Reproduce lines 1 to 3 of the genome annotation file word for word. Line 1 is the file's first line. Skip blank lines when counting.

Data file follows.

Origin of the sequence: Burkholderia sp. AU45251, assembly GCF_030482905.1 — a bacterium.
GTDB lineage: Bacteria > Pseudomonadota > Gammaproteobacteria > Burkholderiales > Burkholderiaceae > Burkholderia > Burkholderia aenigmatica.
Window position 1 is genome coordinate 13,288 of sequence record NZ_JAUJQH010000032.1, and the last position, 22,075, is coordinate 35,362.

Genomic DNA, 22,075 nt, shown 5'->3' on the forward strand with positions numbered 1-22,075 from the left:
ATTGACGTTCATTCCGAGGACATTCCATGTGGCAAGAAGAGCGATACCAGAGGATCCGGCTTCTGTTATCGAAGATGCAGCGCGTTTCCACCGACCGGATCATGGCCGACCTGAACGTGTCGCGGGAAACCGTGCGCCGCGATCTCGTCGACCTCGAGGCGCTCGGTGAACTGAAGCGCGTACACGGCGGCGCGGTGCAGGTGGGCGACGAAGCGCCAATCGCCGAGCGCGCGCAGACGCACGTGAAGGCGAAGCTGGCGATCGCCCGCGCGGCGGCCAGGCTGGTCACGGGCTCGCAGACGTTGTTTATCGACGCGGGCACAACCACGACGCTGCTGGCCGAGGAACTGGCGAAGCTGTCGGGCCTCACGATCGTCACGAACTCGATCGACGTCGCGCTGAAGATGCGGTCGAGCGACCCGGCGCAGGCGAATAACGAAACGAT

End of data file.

Origin of the sequence: Burkholderia sp. AU45251, assembly GCF_030482905.1 — a bacterium.
GTDB lineage: Bacteria > Pseudomonadota > Gammaproteobacteria > Burkholderiales > Burkholderiaceae > Burkholderia > Burkholderia aenigmatica.
Window position 1 is genome coordinate 13,288 of sequence record NZ_JAUJQH010000032.1, and the last position, 22,075, is coordinate 35,362.